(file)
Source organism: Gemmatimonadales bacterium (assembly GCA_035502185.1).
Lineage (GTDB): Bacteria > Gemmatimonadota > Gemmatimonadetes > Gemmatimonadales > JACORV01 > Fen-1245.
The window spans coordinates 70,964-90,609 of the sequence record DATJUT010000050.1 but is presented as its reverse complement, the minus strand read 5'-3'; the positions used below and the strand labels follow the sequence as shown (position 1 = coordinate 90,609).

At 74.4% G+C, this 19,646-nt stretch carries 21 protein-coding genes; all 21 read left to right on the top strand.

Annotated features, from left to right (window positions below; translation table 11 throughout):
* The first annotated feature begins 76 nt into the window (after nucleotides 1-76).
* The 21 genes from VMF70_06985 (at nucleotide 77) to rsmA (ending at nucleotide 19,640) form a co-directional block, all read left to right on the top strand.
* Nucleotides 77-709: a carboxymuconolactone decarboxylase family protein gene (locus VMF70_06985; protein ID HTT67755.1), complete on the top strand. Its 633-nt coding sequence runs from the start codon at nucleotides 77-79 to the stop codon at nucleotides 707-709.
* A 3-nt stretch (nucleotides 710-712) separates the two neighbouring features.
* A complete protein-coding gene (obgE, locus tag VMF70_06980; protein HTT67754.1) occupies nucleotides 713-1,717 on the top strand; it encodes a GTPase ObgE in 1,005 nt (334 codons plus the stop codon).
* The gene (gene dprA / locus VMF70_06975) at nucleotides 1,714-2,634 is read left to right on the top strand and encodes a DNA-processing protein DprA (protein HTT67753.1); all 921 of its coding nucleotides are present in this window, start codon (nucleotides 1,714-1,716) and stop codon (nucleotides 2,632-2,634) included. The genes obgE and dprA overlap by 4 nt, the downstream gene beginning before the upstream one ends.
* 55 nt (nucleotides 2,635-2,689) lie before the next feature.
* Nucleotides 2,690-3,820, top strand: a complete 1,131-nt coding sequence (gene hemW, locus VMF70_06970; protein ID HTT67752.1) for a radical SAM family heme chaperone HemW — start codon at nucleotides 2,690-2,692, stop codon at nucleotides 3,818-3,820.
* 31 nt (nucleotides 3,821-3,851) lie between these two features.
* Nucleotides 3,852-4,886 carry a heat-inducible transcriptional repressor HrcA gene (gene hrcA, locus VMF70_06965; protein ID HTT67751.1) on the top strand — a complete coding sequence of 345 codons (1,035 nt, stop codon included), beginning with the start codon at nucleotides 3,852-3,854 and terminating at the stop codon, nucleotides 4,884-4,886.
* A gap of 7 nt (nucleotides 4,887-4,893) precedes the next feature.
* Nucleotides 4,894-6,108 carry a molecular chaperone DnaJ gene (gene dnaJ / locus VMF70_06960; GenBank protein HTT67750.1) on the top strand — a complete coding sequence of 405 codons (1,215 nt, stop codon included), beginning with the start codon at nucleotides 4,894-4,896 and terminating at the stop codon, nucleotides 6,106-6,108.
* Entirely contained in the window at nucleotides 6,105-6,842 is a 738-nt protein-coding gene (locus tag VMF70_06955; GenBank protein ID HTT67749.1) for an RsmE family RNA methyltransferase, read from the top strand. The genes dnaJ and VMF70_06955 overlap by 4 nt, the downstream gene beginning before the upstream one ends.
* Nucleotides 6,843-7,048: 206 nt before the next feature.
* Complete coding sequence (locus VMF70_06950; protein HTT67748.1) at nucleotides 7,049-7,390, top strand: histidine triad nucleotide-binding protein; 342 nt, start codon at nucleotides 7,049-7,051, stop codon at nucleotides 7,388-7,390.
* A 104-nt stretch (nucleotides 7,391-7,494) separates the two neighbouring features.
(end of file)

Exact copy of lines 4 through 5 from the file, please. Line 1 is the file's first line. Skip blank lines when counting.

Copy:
At 74.4% G+C, this 19,646-nt stretch carries 21 protein-coding genes; all 21 read left to right on the top strand.

Annotated features, from left to right (window positions below; translation table 11 throughout):